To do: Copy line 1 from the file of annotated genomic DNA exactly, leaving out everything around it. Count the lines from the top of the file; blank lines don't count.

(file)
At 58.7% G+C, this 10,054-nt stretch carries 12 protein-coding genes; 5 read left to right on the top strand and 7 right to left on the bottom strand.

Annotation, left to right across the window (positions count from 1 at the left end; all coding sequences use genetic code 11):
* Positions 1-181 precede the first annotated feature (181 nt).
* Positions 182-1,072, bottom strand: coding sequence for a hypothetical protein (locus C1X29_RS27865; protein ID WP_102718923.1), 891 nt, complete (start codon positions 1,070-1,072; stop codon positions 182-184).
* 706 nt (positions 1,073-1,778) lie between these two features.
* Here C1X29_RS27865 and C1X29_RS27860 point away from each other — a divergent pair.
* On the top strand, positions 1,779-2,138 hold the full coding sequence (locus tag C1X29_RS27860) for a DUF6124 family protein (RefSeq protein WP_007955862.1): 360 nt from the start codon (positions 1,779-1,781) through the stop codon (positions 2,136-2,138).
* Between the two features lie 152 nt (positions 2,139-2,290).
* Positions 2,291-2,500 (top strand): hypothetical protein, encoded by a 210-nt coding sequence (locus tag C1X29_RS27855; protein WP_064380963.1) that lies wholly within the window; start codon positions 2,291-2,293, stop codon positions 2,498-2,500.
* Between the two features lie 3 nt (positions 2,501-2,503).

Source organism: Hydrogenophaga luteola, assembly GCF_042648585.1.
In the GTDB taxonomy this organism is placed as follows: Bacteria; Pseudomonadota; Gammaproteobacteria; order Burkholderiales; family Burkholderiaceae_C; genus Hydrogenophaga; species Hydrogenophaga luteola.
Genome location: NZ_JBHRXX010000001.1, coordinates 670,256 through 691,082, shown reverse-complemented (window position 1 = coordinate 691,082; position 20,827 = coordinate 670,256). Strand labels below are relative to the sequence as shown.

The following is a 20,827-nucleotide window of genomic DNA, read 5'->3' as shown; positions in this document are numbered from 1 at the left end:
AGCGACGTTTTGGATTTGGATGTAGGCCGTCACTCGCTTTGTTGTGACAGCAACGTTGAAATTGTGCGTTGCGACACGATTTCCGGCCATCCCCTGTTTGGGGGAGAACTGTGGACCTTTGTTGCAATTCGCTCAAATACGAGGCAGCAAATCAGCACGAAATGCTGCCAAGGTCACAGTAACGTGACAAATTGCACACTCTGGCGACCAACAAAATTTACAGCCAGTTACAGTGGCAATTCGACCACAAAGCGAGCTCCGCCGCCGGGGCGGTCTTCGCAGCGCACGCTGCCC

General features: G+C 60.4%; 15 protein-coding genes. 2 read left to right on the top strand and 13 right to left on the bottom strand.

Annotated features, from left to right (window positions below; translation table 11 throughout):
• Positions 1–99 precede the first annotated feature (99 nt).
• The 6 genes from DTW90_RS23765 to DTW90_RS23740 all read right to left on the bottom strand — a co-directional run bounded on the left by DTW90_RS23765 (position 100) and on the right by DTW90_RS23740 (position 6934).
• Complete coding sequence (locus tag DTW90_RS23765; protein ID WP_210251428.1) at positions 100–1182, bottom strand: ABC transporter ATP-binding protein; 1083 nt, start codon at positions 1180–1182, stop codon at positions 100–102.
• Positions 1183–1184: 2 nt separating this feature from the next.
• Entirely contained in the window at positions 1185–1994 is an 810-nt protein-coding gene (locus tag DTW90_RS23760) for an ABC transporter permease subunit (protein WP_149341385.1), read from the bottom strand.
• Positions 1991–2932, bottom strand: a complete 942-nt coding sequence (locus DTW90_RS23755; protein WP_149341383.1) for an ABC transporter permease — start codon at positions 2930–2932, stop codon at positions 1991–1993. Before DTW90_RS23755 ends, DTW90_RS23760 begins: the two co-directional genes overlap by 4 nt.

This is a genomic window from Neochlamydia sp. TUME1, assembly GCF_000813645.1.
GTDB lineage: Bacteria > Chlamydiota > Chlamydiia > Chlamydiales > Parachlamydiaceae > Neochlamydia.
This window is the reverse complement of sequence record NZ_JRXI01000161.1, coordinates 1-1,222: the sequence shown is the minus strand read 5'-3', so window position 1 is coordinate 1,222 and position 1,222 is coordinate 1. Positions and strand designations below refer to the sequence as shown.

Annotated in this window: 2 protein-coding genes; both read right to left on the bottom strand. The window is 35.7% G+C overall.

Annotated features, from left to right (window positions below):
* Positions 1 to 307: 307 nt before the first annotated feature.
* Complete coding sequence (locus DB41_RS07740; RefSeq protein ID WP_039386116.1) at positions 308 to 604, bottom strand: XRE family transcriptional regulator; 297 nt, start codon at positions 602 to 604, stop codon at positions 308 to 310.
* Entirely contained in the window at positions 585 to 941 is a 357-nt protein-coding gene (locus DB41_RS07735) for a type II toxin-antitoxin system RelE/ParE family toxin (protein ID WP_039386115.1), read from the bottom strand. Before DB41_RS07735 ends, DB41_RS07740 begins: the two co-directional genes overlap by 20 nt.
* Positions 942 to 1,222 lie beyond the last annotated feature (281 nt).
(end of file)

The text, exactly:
At 58.7% G+C, this 10,054-nt stretch carries 12 protein-coding genes; 5 read left to right on the top strand and 7 right to left on the bottom strand.